12. I did wonder if there would be any fallout from Jake Allen’s gesture towards Ken Hitchcock after he was (temporarily) pulled in Saturday’s loss to Toronto.
One of Hitchcock’s former players said if there was any, it wouldn’t be from the coach.
“There were times when me, or another teammate, would have swearing matches with him. The next day, you’re thinking, ‘What’s he going to be like?’ and he’d just move on like nothing happened. It’s part of his style. He rarely took those personally. My experience was the players took them harder than he did.”
Hitchcock told The St. Louis Post-Dispatch’s Jeremy Rutherford he will do it to save timeouts. Allen added, “It’s not a big deal,” and responded nicely, beating Arizona.
13. When Boston’s Brad Marchand surfaced in a trade rumour earlier this season, Bruins GM Don Sweeney told him to ignore it and not to worry. Brandon Prust may not be a fan, but the Bruins feel Marchand is getting to the next level. He has 13 goals, the same amount as Alex Ovechkin and Max Pacioretty, but in fewer games.
The Bruins did not like a penalty he took Nov. 5 against Washington, although Marchand later apologized both publicly and privately.
14. As John Gibson grabs more of a hold on the Anaheim net, remember something: one of the Ducks’ only issues with him is his ability to stay healthy. The organization would love it if he ascended to the top spot, but will they risk trading either Fredrik Andersen or Anton Khudobin this season because of that worry?
If you deal one, and another gets hurt, you’re suddenly swearing at yourself in the mirror.
15. The agent and the team are not commenting, but word is the Jets and Jacob Trouba mutually agreed to wait until after the season to continue contract negotiations. (He will be a restricted free agent this summer.) The one caveat: Columbus and Sergei Bobrovsky said the same thing, but worked out a new deal during the season. So things can change.
My guess is the Jets want to go long-term, but that involves UFA years, which automatically drives up the price. He’s also had some wild swings in minutes played, so maybe Trouba wants to wait and see what his role will be.
16. When I crunched the numbers last Friday, Ottawa’s Mike Hoffman was fourth in the NHL at 1.19 points per game. His run to that total is almost unprecedented in recent history. In the past 20 years, only 42 players averaged 1.19 ppg over a season. Hoffman recorded his first career point at age 24. None of the 42 needed that long to get that opening tally.
Thirty-three of them got their first point between the ages of 18-20, including franchise stars like Sidney Crosby, Mario Lemieux and Joe Sakic. The other nine were between 21-23. They included several Europeans who waited a little longer to come over, including Daniel Alfredsson, Pavel Datsyuk and Henrik Zetterberg. To see such a late-bloomer like Hoffman rise to the top of league scoring? It’s remarkable.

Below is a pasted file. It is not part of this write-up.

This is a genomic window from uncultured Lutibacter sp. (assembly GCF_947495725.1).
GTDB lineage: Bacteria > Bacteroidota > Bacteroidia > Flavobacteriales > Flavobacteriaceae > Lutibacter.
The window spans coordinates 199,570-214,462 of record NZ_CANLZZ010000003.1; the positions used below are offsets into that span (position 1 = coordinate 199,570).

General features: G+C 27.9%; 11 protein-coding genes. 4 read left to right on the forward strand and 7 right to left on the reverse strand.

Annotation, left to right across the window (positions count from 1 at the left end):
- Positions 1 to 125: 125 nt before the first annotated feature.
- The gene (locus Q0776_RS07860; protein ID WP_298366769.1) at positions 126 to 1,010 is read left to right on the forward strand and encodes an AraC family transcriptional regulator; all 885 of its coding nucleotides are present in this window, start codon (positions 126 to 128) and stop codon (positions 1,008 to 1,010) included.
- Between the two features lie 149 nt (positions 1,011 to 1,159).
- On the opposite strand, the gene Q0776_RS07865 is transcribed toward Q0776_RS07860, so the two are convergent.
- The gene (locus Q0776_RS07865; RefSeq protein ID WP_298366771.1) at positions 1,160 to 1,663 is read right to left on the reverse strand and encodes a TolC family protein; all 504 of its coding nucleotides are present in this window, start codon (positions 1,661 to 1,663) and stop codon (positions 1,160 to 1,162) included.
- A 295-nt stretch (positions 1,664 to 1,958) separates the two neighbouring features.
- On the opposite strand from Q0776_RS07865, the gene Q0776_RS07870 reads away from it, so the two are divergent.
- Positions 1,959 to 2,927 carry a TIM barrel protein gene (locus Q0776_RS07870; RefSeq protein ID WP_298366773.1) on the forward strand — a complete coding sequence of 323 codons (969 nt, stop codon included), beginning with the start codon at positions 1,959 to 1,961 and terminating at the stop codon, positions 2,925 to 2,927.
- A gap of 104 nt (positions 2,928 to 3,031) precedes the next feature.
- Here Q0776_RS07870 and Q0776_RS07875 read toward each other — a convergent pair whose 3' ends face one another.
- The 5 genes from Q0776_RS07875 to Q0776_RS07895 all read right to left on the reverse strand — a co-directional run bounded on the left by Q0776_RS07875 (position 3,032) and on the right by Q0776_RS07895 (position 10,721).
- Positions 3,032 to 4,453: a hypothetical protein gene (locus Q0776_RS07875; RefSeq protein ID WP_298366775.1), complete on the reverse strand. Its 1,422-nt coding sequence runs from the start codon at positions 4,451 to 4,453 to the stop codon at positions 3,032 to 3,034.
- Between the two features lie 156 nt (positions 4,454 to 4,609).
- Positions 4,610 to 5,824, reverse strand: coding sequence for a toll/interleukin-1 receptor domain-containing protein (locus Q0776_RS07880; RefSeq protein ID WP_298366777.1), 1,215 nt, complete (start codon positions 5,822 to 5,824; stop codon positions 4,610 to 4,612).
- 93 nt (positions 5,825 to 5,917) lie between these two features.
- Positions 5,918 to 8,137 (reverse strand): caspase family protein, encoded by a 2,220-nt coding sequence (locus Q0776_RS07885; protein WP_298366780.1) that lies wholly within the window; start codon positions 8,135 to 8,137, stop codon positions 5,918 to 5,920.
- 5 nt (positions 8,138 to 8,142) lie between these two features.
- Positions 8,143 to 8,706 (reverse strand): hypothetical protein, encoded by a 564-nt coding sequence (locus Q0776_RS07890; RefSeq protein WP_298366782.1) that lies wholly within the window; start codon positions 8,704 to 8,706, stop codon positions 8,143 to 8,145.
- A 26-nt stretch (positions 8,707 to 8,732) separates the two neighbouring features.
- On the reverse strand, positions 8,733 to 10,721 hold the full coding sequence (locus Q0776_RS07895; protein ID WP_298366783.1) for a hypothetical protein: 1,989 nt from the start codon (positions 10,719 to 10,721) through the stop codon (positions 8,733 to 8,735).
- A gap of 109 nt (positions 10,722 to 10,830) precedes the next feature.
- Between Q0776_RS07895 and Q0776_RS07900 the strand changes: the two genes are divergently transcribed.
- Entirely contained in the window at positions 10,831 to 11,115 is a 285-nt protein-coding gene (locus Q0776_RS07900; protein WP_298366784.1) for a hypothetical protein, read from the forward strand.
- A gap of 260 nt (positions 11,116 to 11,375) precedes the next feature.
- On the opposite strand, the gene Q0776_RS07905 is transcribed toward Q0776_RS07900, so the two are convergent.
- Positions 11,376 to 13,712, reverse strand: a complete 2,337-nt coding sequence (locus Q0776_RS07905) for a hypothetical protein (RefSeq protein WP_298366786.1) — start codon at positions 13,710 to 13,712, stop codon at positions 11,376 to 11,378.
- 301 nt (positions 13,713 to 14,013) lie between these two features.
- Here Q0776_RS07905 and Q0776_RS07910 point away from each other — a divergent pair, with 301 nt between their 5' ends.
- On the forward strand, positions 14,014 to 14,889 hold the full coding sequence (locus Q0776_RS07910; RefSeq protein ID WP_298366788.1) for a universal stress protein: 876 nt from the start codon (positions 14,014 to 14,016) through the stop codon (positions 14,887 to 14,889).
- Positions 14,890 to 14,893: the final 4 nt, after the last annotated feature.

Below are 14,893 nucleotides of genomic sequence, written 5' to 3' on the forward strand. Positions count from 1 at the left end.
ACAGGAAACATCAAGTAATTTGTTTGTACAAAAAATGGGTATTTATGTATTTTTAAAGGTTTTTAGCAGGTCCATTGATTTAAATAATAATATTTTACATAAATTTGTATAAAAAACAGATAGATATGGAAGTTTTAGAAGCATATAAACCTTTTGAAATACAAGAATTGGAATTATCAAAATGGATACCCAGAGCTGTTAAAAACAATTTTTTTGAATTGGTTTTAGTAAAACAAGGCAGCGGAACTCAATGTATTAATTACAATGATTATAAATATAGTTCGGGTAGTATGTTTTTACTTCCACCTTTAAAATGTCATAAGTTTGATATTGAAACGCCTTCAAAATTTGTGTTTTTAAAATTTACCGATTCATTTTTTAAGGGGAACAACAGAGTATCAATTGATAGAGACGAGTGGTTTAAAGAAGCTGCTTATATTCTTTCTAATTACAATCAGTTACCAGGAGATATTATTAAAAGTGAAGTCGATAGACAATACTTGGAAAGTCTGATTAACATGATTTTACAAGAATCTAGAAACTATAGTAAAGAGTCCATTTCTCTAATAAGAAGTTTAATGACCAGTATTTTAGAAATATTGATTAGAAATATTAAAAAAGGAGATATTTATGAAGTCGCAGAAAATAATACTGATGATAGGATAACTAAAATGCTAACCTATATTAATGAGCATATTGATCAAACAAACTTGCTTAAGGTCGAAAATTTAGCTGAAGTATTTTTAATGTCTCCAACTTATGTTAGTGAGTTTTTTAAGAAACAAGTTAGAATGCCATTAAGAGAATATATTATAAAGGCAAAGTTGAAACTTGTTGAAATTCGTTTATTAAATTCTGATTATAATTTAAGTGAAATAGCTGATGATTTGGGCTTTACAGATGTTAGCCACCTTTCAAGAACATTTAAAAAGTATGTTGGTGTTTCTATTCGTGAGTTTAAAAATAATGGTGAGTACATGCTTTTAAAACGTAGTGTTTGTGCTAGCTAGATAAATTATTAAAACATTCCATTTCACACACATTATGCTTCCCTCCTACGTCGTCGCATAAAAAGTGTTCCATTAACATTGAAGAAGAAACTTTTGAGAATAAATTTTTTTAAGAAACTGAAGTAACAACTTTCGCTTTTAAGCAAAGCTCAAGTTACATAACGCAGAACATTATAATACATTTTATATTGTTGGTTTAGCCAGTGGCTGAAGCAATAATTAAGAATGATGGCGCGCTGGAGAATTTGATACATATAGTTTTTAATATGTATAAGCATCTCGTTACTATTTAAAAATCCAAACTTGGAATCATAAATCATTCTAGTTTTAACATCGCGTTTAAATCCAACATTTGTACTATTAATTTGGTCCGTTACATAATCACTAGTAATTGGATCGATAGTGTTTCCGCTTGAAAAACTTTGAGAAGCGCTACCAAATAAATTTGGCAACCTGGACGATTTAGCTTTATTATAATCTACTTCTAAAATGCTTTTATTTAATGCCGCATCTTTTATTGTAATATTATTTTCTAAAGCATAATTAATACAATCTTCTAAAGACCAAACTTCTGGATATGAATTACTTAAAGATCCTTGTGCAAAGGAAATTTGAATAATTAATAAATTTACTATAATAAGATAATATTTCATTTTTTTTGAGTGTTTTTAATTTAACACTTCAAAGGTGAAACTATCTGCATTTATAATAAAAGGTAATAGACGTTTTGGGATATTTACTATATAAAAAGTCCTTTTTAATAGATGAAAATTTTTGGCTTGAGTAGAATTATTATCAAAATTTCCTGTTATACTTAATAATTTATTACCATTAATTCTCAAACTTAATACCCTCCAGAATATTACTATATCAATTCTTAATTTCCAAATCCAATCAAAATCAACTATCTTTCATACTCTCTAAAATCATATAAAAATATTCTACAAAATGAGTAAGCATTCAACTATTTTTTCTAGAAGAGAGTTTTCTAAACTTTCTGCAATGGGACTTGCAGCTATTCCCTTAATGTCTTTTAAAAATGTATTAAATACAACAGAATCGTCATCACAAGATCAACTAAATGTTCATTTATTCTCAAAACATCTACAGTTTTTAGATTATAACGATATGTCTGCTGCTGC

17. Are there any comparables? A couple. Hoffman had his first NHL point at 24, became a regular at 25 and is on-pace for his first point-per-game season at age 26. Martin St. Louis got his first point at 23, also became a regular at 25 and nailed down his first point-per-game season at 28, the same age as Daniel Briere. Briere got his first point at 20 and became a regular at 24. Those guys had great careers
Undoubtedly, Hoffman (and the Senators) would be happy with a similar trajectory.
18. We saw Penguins GM Jim Rutherford openly wonder when Daniel Sprong would get into the lineup, and you have to wonder what the end game is with Colin Greening in Ottawa. Once called up, he played four minutes last Thursday against Chicago. Then he was sent back down as Mark Borowiecki played forward in Florida. The Senators won both games, but I don’t see how this will help them move him.
19. Steven Stamkos has played 5:47 shorthanded this season. Half of that total came in Tampa’s past two games — 0:52 in Los Angeles and 2:00 in San Jose, on a night the Lightning had to kill eight penalties. Curious to see if this is a blip, or a trend.
20. The Ryan Johansen move to the wing is fascinating, simply because anyone who might trade for him wants to see him at centre.
21. It’s a huge breakthrough for women’s hockey with Montreal of the Canadian Women’s Hockey League facing Boston of the National Women’s Hockey League outdoors on Dec. 31 as part of the Winter Classic.
This wasn’t easy. The two leagues eye each other warily and there was some animosity during initial meetings. But at the end of the day, it came down to, “Do you want a game or not?”